Eighteen years after the Municipal Corporation of Delhi (MCD) shut down its waste-to-energy power incinerator plant at Timarpur, the Draft Rules chooses to ignore the lessons from the Timarpur blunder for which the Delhi High Court and Controller Auditor General rebuked the Government. The drafters of the Draft Rules should have recalled the order of Delhi High Court in April 2001 on the plant's failure. The court had taken issue with the procurement of the incineration plant at a cost of Rs 20 crores from a Danish firm Volund Milijotecknik in 1985 and said, "No order should have been placed for procurement of the plant unless its utilities were completely known." The drafters seemed to have feigned ignorance about it although the recommendation against thermal technologies in the White Paper of Union Ministry of Environment & Forests was based on this failure.
Draft Rules is inadequate in addressing the pollutants which are detrimental to health and the environment that are emitted from waste incineration -- including waste pelletisation or RDF, pyrolysis, gasification systems and ‘other suitable technologies like boilers. Incineration is expensive and it does not eliminate or adequately control the toxic emissions from chemically complex municipal discards. The latest incinerators too release toxic heavy metals and persistent organic pollutants like dioxins. In fact the US Environment Protection Agency (USEPA) has in its Dioxin reassessment stated that "dioxin is carcinogenic to humans" and the "risk of getting cancer from dioxin is ten times higher than reported in 1994." Dioxins and furans means all polychlorinated dibenzo-pdioxins and dibenzofurans. Draft Rules should have factored in how “Flue-gas from MSW incinerator may contain trace quantities of halogenated aromatic hydrocarbons, polycyclic aromatic carbons, benzene, toluene and xylene and PCDDs/F. These are formed from precursor compounds generated in the furnace during incineration of wastes containing chlorinated hydro carbons already present in the waste or formed in the furnace. These compounds are formed through de-novo synthesis in the low-temperature range (400-250 degrees C) during cooling phase in the presence of particulate matter.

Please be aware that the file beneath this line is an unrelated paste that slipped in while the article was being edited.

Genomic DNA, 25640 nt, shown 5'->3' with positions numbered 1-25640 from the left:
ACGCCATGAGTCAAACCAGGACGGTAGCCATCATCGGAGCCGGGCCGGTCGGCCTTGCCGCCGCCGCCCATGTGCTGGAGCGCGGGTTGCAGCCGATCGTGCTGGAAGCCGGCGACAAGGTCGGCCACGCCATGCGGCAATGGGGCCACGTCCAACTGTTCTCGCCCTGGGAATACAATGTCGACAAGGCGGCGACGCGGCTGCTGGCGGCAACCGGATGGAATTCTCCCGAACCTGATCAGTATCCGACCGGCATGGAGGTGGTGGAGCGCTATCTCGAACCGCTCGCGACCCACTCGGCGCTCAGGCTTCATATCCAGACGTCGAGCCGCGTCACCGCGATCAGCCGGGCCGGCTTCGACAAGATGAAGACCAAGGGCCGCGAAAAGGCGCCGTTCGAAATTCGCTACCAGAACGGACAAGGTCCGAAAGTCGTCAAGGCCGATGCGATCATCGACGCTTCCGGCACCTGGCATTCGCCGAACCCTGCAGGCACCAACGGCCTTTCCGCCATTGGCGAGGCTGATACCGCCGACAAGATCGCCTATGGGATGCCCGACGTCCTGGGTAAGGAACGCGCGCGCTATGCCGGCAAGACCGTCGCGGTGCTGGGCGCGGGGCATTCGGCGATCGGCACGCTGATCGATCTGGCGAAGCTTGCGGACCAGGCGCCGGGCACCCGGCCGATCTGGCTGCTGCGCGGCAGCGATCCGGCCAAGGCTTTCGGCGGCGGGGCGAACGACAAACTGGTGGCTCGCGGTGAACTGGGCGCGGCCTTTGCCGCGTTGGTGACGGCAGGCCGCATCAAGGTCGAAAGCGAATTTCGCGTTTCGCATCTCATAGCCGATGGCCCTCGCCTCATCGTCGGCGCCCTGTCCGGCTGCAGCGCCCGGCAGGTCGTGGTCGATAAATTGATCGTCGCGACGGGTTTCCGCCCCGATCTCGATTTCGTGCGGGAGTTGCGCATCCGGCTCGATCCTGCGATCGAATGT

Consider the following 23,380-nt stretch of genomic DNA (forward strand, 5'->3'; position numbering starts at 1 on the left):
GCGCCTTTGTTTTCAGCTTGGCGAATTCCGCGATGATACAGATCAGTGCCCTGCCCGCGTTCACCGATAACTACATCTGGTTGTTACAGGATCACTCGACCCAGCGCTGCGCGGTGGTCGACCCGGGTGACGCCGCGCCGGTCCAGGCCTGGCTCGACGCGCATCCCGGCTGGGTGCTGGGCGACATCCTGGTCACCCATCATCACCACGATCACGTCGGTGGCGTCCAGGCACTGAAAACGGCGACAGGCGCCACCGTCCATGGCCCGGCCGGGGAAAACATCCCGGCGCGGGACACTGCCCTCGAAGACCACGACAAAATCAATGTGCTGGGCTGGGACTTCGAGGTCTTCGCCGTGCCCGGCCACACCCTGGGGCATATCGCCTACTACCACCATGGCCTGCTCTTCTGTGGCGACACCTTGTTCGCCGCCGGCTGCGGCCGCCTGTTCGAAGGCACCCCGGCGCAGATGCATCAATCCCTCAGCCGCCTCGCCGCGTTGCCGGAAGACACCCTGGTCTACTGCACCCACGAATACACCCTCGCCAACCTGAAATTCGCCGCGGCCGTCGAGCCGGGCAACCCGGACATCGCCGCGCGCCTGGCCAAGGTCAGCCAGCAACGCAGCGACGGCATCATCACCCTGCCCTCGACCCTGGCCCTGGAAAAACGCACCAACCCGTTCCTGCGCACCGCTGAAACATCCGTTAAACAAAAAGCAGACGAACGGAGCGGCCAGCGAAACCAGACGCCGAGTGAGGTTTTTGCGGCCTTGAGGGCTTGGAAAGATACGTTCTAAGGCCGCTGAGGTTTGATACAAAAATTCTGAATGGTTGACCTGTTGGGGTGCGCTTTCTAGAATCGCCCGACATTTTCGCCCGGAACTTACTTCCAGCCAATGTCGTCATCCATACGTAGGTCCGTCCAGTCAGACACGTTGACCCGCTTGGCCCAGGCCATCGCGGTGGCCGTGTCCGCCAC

Draft Rules appear myopic in its silence on how waste incineration transfers the hazard characteristics of waste from the solid form to air, water and ash. It also releases new toxins through the process of breakdown of existing compounds and the formation of new ones which were previously not present in the original waste stream, besides making others like heavy metals mobile and more leachable. Far from eliminating the need for a landfill, waste incinerator systems produce toxic ash and other residues. On page 13, it is stated that “concentrate residue is proposed to be incinerated along with MSW”. Draft Rules ignore how incinerator ash gets dispersed throughout the environment and subsequently enter the food chain.
In clause 3 (vii) and (xxxii) of the Draft Rules “composting” and “vermicomposting” is defined. The former is “a controlled process involving microbial decomposition of organic matter.” The latter is “a process of using earth worms for conversion of bio-degradable waste into compost.” This definition pre-exists in the Municipal Solid Waste (Management and Handling) Rules, 2000.
It is noteworthy that Supreme Court’s order dated September 1, 2006 reads, “The Inter-Ministerial Task Force on Integrated Plant Nutrient Management had submitted its report and recommendations in May 2005….Nothing has been placed on record objecting to the recommendations of the report. Under these circumstances, we direct the implementation of the recommendations in the report with immediate effect.” The Task Force recommended setting up of some 1000 compost plants across the country to deal with the municipal solid waste. The Draft Rules fails to take cognizance of the recommendations of the Inter-Ministerial Task Force on Integrated Plant Nutrient Management.
In clause 8 of the Draft Rules that deals with ‘Responsibilities of the State or Union Territory’ refer to the 40 page National Urban Sanitation Policy (NUSP), Ministry of Urban Development, Government of India that makes sketchy references to solid waste management despite accepting that “it is recognized that integral solutions need to take account of other elements of environmental sanitation, i.e. solid waste management; generation of industrial and other specialized / hazardous wastes; drainage; as also the management of drinking water supply.”